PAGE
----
El Centro Cultural Británico agradece y felicita a los 25 artistas participantes por su dedicación al crear las más de 45 propuestas que concursan por la portada de la novela Frankenstein de Mary Shelley en nuestra colección de clásicos ´Sparrow‘.

Como verán la gran variedad y calidad de las propuestas les han dado un gran trabajo a los jurados, sin embargo les deseamos la mejor de las suertes a todos. El ganador fue anunciado el lunes 10 de junio.

Aquí tienen la galería, no olviden expresar su aprecio por sus favoritas en los comentarios.

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17 May – “The Hobbit”

We began this book club by looking at the life and times of J.R.R. Tolkien and cultural influences that inspired his work. We looked at his background as a professor of Anglo-Saxon (Old English) at Oxford, and heard the epic  poem Beowulf  recited in the original Anglo-Saxon language (together with a translation into modern English!)

We talked about works by other artists which may have had an influence on Tolkien, in particular the huge operatic cycle “The Ring of the Nibelungs” by the German composer Richard Wagner, and listened to  Siegfried’s Death and Funeral Music from the opera Gotterdammerung, the final of the four operas which make up the “Ring” cycle.

We also looked at Runes and the Runic alphabet ;  runes were an ancient Germanic writing system with which Tolkien was familiar, and incorporated into his works. Students read chapters 1, 2 and 3 for homework……An unexpected journey begins!

"Wotan visits Mime and offers him his help." Illustration to Richard Wagner's Siegfried by Arthur Rackham. 1911
“Wotan visits Mime and offers him his help.”
Illustration to Richard Wagner’s Siegfried by Arthur Rackham. 1911
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A Clockwork Orange: The End

“Alex presents us with the raw picture of life in a broken down society, in which being “good” can sometimes even turn into a defence mechanism against the gross injustices committed by the government authorities supposed to be supporting their population, and being “bad”, into the only way of expressing individuality and acquiring a status amidst the mechanization of human interactions, all within a thought-provoking debate on free will.”Hillary. Book Club. 27th April 2013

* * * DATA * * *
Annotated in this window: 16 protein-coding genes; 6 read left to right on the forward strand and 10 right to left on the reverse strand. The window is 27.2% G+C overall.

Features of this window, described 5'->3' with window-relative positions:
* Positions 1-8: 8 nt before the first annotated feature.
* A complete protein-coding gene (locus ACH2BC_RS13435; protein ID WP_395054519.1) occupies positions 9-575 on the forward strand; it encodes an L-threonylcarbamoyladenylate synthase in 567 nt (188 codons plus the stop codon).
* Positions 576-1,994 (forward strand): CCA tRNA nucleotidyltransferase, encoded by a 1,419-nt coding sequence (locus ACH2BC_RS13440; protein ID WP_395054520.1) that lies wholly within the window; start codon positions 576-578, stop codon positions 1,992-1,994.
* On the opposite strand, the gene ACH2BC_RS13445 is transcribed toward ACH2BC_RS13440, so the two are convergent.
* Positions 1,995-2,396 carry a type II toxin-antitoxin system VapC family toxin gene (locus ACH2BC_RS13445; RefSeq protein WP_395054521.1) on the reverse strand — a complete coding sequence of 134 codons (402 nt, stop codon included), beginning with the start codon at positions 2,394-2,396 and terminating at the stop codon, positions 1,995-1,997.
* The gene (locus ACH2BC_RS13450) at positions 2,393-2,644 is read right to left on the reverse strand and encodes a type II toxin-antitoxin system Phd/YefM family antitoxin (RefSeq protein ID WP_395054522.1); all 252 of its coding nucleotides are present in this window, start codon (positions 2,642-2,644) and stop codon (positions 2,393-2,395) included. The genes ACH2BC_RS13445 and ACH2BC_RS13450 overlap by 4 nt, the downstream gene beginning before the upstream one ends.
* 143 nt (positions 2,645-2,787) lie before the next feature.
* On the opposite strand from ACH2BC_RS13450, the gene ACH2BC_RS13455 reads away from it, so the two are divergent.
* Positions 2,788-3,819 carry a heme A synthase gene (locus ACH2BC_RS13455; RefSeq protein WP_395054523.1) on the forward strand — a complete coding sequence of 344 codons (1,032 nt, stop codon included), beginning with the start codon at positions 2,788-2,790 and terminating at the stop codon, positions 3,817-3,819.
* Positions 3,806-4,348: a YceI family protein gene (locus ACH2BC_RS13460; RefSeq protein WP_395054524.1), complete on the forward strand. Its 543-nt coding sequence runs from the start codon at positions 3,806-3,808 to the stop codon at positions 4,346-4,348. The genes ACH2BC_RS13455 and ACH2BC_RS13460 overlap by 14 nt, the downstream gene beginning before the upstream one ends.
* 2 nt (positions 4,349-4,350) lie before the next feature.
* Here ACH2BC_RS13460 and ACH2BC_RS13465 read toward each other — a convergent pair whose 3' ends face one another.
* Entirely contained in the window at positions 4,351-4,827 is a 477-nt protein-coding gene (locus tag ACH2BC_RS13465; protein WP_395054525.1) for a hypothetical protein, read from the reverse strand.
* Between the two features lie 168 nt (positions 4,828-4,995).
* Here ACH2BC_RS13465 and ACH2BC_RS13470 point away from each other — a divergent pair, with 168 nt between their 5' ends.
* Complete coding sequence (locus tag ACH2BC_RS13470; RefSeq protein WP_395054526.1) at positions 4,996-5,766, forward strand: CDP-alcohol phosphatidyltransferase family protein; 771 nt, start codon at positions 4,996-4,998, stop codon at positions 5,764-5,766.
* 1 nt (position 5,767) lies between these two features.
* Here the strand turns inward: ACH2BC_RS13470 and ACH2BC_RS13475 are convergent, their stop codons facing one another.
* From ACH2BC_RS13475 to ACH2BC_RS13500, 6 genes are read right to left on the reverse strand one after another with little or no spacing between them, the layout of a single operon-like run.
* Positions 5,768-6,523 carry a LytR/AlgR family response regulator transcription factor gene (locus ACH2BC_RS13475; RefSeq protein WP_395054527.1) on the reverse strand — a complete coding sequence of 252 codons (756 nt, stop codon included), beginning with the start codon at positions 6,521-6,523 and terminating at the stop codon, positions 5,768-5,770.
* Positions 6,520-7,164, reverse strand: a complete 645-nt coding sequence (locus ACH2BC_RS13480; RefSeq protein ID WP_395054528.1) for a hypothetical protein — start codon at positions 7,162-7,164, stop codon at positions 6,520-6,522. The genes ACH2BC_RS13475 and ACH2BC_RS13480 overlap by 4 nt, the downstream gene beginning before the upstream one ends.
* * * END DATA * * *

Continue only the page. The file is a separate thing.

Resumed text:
Although it’s true what they say about all great things coming to an end,  we are sure that ‘A Clockwork Orange’ will stay with us for a very long time.

To say goodbye to this Book Club we spent some time playing our own version of the old game Pictionary, using words from the novel. Our book clubbers jumped at the task with their best Nadsat and showed how proficient they have become at using the made-up language of Alex and his droogs. (If you want to become as good as them here’s a full Nadsat glosary).

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We also re-imagined our favourite scenes from the point of view of other characters involved and shared our points of view on the final chapter of the book.

When the book was to be published in the United States, Burgess’ editor in New York decided that the chapter #21 was too bland and left it out of the US version. Since Kubrik’s film was based on the edited version of the book, most people are unfamiliar with the original ending, which has led to some degree of controversy on whether the story is better with or without it.

To finish this Book Club, here’s a 30-minute documentray that follows Kubrik as he brings to life his version of Burgess‘ story. Viddy later!